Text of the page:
Daily News, 10 May 1987, 2; 9 August 1987; 20 September 1987.

New Swahili words emerged to describe the various economic activities people engaged in and the way they carried them out. Tanzania itself was popularly referred to as Bongoland ; that is, the land where one needs smarts to survive. Mradi , or project, had its origins in the 1970 Education for Self-Reliance campaign gardening projects for schoolchildren and in the large-scale United Nations projects that were initiated in the same


period. The term was appropriated and became the common word for small, income-generating projects in the 1980s. Other terms associated with miradi also gained in usage in the 1980s, including shughuli ndogo ndogo, biashara ndogo ndogo, and miradi midogo midogo (small businesses), and mitumba (secondhand clothes). Mteja (the patient of a healer) became the common term for customer or client in the 1980s.

In the 1990s other words relating to the informal sector increased in usage. Mama Ntilie (literally, Mama, put food on a plate) was used to refer to women who sold pastries and other foodstuffs in roadside magenge (kiosks). Wamachinga originally referred to Mozambicans who had migrated to Mtwara and then to Dar es Salaam in search of work. By the mid-1990s its meaning had broadened to all young street vendors who sold goods they carried around with them because they had no permanent business location.[12]

William Mjema, personal communication, 30 August 1995.

Dagaa (small fish) referred to young street children and vendors.

A word that had been used to describe how a traditional healer walked a patient around, kulangua , took on an entirely new meaning as price hiking became commonplace in the early 1980s, and ulanguzi , the practice of hiking prices, became part of people's everyday language. It then declined in use by the end of the decade as trade liberalization eliminated the price gouging. Bribery or extortion came to be known as obtaining a little mchuzi (gravy). The party's initials, CCM, came to symbolize in popular discourse Chukua Chako Mapema (Take yours as fast as you can) or Chama Cha Majangili (the party of crooks). These terms represent more than linguistic developments. They also belie a value system and a normative view of what the rules of the game should be.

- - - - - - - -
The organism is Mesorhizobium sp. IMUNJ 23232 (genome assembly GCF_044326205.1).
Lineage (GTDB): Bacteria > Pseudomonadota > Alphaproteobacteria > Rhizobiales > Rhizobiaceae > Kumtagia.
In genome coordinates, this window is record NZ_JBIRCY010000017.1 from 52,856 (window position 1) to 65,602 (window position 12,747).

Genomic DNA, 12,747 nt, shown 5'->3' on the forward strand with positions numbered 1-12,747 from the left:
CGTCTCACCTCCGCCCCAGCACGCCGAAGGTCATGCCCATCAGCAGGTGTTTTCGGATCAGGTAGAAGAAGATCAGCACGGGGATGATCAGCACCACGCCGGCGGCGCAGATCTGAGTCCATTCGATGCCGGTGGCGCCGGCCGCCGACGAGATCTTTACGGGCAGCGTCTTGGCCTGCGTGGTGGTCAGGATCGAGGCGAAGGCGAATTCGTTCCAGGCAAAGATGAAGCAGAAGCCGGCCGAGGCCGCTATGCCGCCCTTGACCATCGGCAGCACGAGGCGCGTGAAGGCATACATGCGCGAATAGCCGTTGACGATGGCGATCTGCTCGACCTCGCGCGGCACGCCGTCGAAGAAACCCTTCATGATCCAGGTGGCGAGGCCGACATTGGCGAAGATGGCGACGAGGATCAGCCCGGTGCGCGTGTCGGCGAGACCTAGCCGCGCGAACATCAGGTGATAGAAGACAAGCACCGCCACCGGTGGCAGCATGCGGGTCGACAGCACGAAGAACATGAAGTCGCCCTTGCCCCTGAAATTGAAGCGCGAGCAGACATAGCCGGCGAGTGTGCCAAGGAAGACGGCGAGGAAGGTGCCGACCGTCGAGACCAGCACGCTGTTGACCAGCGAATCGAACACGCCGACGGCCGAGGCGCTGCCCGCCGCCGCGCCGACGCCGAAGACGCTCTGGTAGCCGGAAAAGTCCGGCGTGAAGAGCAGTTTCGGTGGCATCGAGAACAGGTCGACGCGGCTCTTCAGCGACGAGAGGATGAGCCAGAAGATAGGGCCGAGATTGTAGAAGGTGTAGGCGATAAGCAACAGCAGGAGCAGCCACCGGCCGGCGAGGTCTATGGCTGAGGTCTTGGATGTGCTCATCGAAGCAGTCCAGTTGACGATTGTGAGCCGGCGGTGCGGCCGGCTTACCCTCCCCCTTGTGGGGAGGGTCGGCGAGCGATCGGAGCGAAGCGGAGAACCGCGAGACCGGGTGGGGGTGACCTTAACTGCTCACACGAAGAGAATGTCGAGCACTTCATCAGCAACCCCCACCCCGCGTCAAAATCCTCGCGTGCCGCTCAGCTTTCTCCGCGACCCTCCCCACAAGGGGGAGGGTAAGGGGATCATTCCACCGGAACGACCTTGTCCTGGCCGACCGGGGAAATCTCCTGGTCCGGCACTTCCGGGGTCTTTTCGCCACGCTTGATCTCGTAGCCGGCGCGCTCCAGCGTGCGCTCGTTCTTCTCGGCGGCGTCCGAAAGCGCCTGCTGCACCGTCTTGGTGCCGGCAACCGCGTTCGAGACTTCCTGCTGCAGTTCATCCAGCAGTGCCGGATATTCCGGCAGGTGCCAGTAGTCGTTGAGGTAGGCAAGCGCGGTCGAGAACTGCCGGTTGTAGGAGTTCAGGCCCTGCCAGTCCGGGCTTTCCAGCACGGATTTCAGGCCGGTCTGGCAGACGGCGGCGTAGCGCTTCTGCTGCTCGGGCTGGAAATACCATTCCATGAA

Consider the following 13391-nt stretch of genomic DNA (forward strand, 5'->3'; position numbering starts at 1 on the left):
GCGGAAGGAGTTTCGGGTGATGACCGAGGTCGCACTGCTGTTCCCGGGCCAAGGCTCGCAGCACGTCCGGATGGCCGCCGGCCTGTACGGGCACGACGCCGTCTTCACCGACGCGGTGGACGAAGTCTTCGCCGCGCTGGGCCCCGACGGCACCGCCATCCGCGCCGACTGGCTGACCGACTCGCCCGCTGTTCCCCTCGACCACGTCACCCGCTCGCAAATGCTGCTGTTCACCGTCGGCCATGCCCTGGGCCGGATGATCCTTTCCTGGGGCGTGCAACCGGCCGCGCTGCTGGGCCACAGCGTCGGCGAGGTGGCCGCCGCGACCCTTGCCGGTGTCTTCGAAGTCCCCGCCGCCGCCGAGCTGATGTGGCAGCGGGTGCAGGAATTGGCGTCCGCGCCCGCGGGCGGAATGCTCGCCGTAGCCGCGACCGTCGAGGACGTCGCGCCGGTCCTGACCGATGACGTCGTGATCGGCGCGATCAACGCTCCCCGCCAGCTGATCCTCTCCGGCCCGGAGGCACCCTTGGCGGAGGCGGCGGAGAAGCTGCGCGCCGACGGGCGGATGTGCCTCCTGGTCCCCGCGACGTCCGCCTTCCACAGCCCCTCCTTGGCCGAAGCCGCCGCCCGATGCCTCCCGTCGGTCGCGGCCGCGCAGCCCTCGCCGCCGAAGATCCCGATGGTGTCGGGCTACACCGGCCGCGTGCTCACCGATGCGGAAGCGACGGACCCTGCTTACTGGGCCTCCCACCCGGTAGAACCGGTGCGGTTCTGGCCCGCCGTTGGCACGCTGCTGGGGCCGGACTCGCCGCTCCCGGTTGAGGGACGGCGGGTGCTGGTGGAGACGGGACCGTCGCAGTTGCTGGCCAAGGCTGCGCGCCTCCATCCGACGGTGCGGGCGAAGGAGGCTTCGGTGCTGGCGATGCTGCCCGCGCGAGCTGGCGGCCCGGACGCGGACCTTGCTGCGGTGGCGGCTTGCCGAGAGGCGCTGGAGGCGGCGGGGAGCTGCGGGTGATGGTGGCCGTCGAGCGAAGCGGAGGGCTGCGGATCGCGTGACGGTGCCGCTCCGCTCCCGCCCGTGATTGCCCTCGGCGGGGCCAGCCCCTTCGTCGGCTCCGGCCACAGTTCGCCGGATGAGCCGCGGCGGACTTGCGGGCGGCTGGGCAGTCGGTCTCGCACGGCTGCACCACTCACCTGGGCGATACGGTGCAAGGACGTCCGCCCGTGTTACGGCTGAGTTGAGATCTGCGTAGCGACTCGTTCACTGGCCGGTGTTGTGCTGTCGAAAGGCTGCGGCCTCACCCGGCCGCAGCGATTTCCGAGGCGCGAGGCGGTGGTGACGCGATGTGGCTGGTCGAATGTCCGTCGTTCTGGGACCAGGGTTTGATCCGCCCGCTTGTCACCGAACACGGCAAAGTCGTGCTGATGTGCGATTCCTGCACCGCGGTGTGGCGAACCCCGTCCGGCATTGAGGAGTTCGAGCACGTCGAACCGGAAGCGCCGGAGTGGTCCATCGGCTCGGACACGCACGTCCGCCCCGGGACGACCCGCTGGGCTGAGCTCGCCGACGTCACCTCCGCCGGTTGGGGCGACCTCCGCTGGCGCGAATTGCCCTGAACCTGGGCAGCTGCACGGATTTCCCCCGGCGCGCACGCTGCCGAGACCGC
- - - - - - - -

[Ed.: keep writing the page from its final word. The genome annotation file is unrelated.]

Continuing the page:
Many gray areas and ambiguities become apparent in analyzing popular noncompliance with the Leadership Code. It is worth trying to sort them out because not all sideline activities were the same. In the first chapter I made a distinction between licit economic activities, which have a legal counterpart in the society in question and illicit economic activities, in which there is no legal counterpart. This distinction is even made in Swahili between the terms miradi and mipango . Most informal sideline projects, like raising chickens, operating a kiosk, and tailoring, are considered licit. Even though they are commonly not registered, licensed, or taxed, they can be carried out legally in Tanzania and therefore are referred to as miradi . in contrast, illicit activities popularly known as mipango usually involved one's place of employment. In the 1980s mipango , which previously just meant plans or designs, took on the added meaning of schemes or scams; that is, illicit ways of making money through


one's formal job. Where there were shortages of commodities and services, people who worked in parastatals or in the public sector sometimes used their jobs to make "a little extra"—or a great deal extra in the case of well-connected employees in better positions. This "little extra" has sometimes been described as a "'veiled' redistribution from the public sector resources into private pockets" (Ndulu 1988, 8).